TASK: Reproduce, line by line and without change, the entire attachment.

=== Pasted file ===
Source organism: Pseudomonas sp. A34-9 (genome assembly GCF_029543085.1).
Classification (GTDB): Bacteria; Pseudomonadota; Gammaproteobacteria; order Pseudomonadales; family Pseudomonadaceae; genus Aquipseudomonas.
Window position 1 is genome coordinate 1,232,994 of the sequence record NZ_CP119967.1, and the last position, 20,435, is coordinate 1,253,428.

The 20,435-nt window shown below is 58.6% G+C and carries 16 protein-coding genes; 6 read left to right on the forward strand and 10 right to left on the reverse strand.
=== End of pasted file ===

Source organism: Pseudomonas sp. A34-9 (genome assembly GCF_029543085.1).
Classification (GTDB): Bacteria; Pseudomonadota; Gammaproteobacteria; order Pseudomonadales; family Pseudomonadaceae; genus Aquipseudomonas.
Window position 1 is genome coordinate 1,232,994 of the sequence record NZ_CP119967.1, and the last position, 20,435, is coordinate 1,253,428.

The 20,435-nt window shown below is 58.6% G+C and carries 16 protein-coding genes; 6 read left to right on the forward strand and 10 right to left on the reverse strand.